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Decentralized Internal Communications Create Message Consistency Challenges

Each quarter, Mower hosts a conference call for employee communication professionals from companies throughout the U.S. We spend an hour talking about trends, challenges, opportunities, successes (or misses) and technologies. It is a safe environment where noncompetitive professionals can share best practices and ask for advice. A topic was brought up near the end of a recent call that could have filled the entire 60 minutes: the increasingly decentralized nature of employee communications.

The trend started to take root over the last couple of years, coinciding with the tight labor market that spurred employers to expand employee communications as part of their retention strategy. As companies saw the benefits of employee communications, especially content that was more personalized and less generic, the frequency and variety of communications accelerated. Messages and materials on a range of topics were sent to employees from many sources, including corporate communications, human resources, IT departments, the C-suite, business units and various other internal contributors.

In many ways, a greater degree of proactive employee communications has resulted in a higher level of engagement and retention, especially when it’s coupled with a good dose of listening. At the same time, this decentralized approach can lead to unintended consequences, from communications overload to misaligned messaging.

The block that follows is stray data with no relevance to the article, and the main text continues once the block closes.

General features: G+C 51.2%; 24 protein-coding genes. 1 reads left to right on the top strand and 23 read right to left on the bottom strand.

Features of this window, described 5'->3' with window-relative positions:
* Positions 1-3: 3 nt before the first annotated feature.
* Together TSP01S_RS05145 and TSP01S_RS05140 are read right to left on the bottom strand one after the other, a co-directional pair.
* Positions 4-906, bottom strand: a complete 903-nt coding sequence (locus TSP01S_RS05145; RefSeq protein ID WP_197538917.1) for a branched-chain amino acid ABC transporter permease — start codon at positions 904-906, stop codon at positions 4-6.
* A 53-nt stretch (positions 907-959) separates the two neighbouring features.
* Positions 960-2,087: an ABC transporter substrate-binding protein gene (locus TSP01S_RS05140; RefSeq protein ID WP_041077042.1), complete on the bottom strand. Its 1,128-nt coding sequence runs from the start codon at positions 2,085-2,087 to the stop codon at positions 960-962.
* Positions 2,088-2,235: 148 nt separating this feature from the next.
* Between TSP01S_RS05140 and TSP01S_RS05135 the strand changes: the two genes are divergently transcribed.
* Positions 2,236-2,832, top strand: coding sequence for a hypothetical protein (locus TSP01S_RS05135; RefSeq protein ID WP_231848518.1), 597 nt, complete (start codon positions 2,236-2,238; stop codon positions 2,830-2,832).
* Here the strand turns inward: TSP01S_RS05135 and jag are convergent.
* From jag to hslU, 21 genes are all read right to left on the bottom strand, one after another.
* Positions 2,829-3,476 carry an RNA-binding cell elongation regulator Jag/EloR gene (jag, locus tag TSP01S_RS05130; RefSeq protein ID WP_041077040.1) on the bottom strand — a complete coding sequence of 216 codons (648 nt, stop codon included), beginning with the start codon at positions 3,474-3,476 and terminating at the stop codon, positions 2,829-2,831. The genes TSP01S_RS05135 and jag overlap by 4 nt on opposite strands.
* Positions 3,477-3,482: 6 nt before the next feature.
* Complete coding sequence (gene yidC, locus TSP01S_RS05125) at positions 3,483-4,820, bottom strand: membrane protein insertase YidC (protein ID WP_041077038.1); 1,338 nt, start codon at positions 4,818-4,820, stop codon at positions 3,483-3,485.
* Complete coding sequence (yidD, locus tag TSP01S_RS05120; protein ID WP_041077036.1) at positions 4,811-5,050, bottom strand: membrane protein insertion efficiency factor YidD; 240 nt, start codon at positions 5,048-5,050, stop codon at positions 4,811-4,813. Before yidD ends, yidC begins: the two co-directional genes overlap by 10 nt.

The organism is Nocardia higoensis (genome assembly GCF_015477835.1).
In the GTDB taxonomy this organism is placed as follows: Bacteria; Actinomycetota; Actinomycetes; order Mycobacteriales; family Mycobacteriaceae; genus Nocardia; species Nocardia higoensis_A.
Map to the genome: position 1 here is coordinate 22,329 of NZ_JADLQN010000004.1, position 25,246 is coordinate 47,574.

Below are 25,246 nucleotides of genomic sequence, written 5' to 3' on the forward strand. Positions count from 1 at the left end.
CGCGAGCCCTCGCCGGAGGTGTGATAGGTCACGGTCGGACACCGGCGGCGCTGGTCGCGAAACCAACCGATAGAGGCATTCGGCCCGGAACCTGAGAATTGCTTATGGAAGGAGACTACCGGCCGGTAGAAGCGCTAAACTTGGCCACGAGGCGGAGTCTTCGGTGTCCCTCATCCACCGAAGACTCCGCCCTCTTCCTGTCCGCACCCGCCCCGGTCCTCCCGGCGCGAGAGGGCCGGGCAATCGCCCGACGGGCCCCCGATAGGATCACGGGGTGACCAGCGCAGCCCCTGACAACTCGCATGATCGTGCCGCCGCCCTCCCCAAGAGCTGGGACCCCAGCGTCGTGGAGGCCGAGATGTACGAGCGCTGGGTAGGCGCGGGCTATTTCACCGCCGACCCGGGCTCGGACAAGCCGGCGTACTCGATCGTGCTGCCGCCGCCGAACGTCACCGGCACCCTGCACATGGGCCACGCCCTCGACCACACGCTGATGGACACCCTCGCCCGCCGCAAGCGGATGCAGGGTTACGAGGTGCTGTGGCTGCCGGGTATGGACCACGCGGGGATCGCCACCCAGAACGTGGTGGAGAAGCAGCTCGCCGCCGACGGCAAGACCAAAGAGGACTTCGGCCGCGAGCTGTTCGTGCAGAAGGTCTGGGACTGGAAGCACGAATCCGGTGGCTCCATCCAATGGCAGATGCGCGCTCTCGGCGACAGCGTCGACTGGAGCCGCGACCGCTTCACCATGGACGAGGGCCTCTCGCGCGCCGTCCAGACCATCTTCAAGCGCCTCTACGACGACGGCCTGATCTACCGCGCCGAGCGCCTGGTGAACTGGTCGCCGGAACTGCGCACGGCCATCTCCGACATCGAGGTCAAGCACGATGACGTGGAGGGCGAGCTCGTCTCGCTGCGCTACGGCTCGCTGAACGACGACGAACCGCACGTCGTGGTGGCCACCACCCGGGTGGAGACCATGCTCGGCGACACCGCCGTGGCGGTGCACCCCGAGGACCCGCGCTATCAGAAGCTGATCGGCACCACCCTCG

In an effort to eliminate these types of problems without discouraging specific groups from communicating with employees, one company recently formed a communications council that focuses solely on this issue. Comprised of 15 people from functional areas such as corporate communications, IT, HR, sales operations, consulting, support services, product development, marketing, legal, finance and business strategy, the council meets every other week.

While the council’s overarching goals include streamlining communications, ensuring message consistency and avoiding collisions among employee communication efforts, the group also looks to implement practical rules of the road. For example, one of its first actions was to agree there would be no more than three group emails distributed per day to employees (other than notes from their immediate departments). That step alone effectively eliminated the problem of too many communications. It also opened up the opportunity to communicate via alternate channels beyond email, such as posting on Yammer or within Salesforce Chatter.

Another early step the council has taken is to create a monthly employee communications calendar to guide proper timing of messaging and announcements. The calendar also identifies opportunities for synergy among departmental messages and initiatives. The council is currently working on a strategy that allows each group to craft its own communications while maintaining messaging consistency and compatibility, bringing a level of centralization to a decentralized function. To that end, new templates for content were recently launched, along with expanded access to the formatting email distribution tool, helping to ensure consistency in the way messages are presented and how they look.

We’re interested in hearing how other companies are handling their growing employee communication initiatives. If you’re interested in joining the next Mower employee communications forum, please email brye@mower.com.